So, follow your dreams, but think about resources and consequences.

*Group 3: Viktorija Vaitkune; Zane Zvaigzne, Gita Ruševica; Elita Vīksna; Agnese Kokneviča; Liene Kalneta; Eva Ausēja.

**This is the third fable created by small groups at the "Wisdom in a Thimble: Managers and Fables" discussion I led at the National Library of Latvia in Riga, February 24, 2016.

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Caption: Group 3 creating its fable.

Each group chose a proverb from a provided list of Latvian and African proverbs. The African proverbs came from Kiley Shields' “Puzzling Proverbs: So Why Did The Goat Go Home After It Broke A Leg?”
After picking a proverb, each group created a fable.
The February 24 event anticipates the publication of my e-book of 100 of the Friday Fables (out of 175) along with my commentary and original illustrations by Béatrice Coron.

© Copyright John Lubans 2016

Gone Toxic

Posted by jlubans on March 14, 2016  •  Leave comment (0)

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Caption: Homer, like Bob below, goes toxic.

A good friend - yet in harness, or durance vile, as it might be termed in his place of employment - sent me an article about toxicity in the workplace.
Since I’ve written about the “Insecure boss”* - an elevated toxic worker - I was especially interested to see how closely my toxic boss definition would match that provided for the study’s toxic worker.
I locate the “Radioactive Boss” along two axes, competence and security. This boss has “high competence” but “high insecurity”, a toxic mix.
In contrast my Best Boss is highly competent and highly secure in herself; there’s nothing petty or small minded in this leader!
The referred to study, involving 50,000 workers, offers up a rather pragmatic definition: “a toxic worker is defined as a worker that engages in behavior that is harmful to an organization, including either its property or people.” That ranges from the chronic whiner to the saboteur.
While I have come up against a fairly wide array of toxic workers, I tend to focus on those less lethal to the organization. For example, I use several case studies for teaching the how-to’s of constructive feedback. The students create a skit that confronts a peer’s negative behavior, like toxic Bob:
“Bob is a friend of yours in a large organization. You have known each other for several years. Bob has recently become a complainer with nothing good to say about the boss. While you are not happy with the leadership, you value your objective and professional attitude. You do not want to be a contributor to a prevalent “culture of complaint”. You enjoy Bob’s company but do not want to engage in gossip about how stupid the boss is or the intrigues in the executive suite. What do you say to get the message across and avoid becoming toxic yourself?”
Unlike the simple example of Bob’s oozing discontent, the Harvard study puts a microscope to toxicity and offers us four points for consideration:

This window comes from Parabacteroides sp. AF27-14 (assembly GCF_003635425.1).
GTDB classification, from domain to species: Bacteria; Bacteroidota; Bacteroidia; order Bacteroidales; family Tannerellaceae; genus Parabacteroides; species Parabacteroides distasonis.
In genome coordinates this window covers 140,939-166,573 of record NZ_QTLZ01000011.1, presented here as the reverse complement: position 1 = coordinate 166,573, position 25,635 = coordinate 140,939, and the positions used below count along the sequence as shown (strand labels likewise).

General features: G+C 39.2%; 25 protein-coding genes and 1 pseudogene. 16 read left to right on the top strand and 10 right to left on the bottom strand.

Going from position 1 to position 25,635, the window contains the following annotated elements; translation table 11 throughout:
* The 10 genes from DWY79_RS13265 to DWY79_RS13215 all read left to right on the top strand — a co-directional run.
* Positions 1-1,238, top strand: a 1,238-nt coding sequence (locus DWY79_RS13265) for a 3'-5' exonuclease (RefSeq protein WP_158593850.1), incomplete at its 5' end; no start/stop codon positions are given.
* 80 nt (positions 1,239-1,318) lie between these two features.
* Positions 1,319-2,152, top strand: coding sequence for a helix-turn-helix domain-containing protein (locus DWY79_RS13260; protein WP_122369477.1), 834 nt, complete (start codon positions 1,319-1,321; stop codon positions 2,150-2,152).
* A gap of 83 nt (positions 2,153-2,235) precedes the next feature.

First, a toxic worker isn't necessarily a lazy worker.
In my experience, they can be productive, but their productivity is not always at doing what is most needed by an organization. If the ship is sinking, they’re on deck re-arranging the deck chairs.
Second, toxic workers are selfish. No surprise there, but the study puts a number to it; toxic workers have high "self-regard" and a lower degree of "other-regardingness."
Third, “the toxic employee also has an tendency to be overconfident of his or her own abilities — a trait believed to lead to unreasonable risk-taking.” That’s a curious finding; besides a stockbroker making losing bets in the stock market, I can see where overconfidence could lead to an unwavering commitment to a bad policy.
Finally, and counter intuitively, the toxic workers in this study followed the rules to an extreme. As I thought about this, it began to make sense. There are rules that one needs to be flexible about, some are meant to be broken; others to be kept.
My students engage in an activity on the first day of class, the Book Chain. It has several quality rules, which the group is to apply when transporting the “books” from one place to another.
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Caption: Delivering the goods, rules be damned.

Predictably, as the students get caught up in reaching their service goal they break rules. When I point out the rule breaking, they invariably declare that making their service goal of delivering X number of books trumps keeping to the rules, “What’s the harm,” they ask.
Very likely, a toxic worker would halt the book chain – rules are being broken! – and deny the organization’s success. Too many bureaucrats excel at rule enforcement, and are indeed rewarded by the organization for a feigned “quality control”. I worried about people like that in my former jobs – their rule enforcement was more about resisting change than being ultra ethical - but I have few worries about students who have the good sense to break arbitrary rules to achieve goals.